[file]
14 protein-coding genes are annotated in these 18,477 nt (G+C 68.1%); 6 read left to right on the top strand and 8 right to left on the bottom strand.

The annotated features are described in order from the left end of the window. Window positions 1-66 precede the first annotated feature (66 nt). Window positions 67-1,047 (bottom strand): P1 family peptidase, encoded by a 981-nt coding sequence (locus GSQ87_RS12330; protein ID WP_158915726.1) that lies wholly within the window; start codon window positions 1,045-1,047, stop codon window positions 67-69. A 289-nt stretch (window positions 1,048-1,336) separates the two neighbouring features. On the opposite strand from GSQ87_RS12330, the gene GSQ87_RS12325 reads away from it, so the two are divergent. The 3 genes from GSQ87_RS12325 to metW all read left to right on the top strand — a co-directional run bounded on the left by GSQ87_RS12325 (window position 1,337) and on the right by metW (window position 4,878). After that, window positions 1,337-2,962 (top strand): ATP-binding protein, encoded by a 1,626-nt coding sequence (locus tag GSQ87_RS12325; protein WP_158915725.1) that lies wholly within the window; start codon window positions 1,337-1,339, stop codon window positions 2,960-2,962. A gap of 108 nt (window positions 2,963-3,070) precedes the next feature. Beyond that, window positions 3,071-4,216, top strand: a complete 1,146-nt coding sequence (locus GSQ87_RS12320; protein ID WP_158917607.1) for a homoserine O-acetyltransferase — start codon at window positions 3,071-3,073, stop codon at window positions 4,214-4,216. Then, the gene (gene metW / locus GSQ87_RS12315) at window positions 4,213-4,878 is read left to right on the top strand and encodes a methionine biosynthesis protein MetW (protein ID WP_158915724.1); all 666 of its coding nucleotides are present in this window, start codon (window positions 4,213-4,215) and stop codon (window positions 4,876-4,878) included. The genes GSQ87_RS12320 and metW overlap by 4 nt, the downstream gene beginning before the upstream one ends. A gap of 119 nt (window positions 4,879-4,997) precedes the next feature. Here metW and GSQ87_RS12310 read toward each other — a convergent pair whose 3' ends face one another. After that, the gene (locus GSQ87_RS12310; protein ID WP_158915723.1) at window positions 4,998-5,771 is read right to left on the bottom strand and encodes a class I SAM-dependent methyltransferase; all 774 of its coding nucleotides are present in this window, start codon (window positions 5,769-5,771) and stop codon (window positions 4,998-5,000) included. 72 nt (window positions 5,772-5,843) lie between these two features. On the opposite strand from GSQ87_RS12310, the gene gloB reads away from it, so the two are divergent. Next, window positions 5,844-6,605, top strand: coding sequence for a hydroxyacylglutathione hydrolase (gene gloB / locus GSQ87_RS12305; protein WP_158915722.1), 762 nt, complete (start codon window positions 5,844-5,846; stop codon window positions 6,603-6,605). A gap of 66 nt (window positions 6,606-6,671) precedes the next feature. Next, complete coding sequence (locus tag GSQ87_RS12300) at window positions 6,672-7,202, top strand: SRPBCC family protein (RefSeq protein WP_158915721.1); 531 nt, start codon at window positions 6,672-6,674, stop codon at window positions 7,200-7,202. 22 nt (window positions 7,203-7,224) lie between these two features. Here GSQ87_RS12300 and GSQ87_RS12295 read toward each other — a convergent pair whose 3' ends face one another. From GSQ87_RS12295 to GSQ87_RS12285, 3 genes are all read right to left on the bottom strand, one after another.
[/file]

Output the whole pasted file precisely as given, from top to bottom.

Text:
14 protein-coding genes are annotated in these 18,477 nt (G+C 68.1%); 6 read left to right on the top strand and 8 right to left on the bottom strand.

The annotated features are described in order from the left end of the window. Window positions 1-66 precede the first annotated feature (66 nt). Window positions 67-1,047 (bottom strand): P1 family peptidase, encoded by a 981-nt coding sequence (locus GSQ87_RS12330; protein ID WP_158915726.1) that lies wholly within the window; start codon window positions 1,045-1,047, stop codon window positions 67-69. A 289-nt stretch (window positions 1,048-1,336) separates the two neighbouring features. On the opposite strand from GSQ87_RS12330, the gene GSQ87_RS12325 reads away from it, so the two are divergent. The 3 genes from GSQ87_RS12325 to metW all read left to right on the top strand — a co-directional run bounded on the left by GSQ87_RS12325 (window position 1,337) and on the right by metW (window position 4,878). After that, window positions 1,337-2,962 (top strand): ATP-binding protein, encoded by a 1,626-nt coding sequence (locus tag GSQ87_RS12325; protein WP_158915725.1) that lies wholly within the window; start codon window positions 1,337-1,339, stop codon window positions 2,960-2,962. A gap of 108 nt (window positions 2,963-3,070) precedes the next feature. Beyond that, window positions 3,071-4,216, top strand: a complete 1,146-nt coding sequence (locus GSQ87_RS12320; protein ID WP_158917607.1) for a homoserine O-acetyltransferase — start codon at window positions 3,071-3,073, stop codon at window positions 4,214-4,216. Then, the gene (gene metW / locus GSQ87_RS12315) at window positions 4,213-4,878 is read left to right on the top strand and encodes a methionine biosynthesis protein MetW (protein ID WP_158915724.1); all 666 of its coding nucleotides are present in this window, start codon (window positions 4,213-4,215) and stop codon (window positions 4,876-4,878) included. The genes GSQ87_RS12320 and metW overlap by 4 nt, the downstream gene beginning before the upstream one ends. A gap of 119 nt (window positions 4,879-4,997) precedes the next feature. Here metW and GSQ87_RS12310 read toward each other — a convergent pair whose 3' ends face one another. After that, the gene (locus GSQ87_RS12310; protein ID WP_158915723.1) at window positions 4,998-5,771 is read right to left on the bottom strand and encodes a class I SAM-dependent methyltransferase; all 774 of its coding nucleotides are present in this window, start codon (window positions 5,769-5,771) and stop codon (window positions 4,998-5,000) included. 72 nt (window positions 5,772-5,843) lie between these two features. On the opposite strand from GSQ87_RS12310, the gene gloB reads away from it, so the two are divergent. Next, window positions 5,844-6,605, top strand: coding sequence for a hydroxyacylglutathione hydrolase (gene gloB / locus GSQ87_RS12305; protein WP_158915722.1), 762 nt, complete (start codon window positions 5,844-5,846; stop codon window positions 6,603-6,605). A gap of 66 nt (window positions 6,606-6,671) precedes the next feature. Next, complete coding sequence (locus tag GSQ87_RS12300) at window positions 6,672-7,202, top strand: SRPBCC family protein (RefSeq protein WP_158915721.1); 531 nt, start codon at window positions 6,672-6,674, stop codon at window positions 7,200-7,202. 22 nt (window positions 7,203-7,224) lie between these two features. Here GSQ87_RS12300 and GSQ87_RS12295 read toward each other — a convergent pair whose 3' ends face one another. From GSQ87_RS12295 to GSQ87_RS12285, 3 genes are all read right to left on the bottom strand, one after another.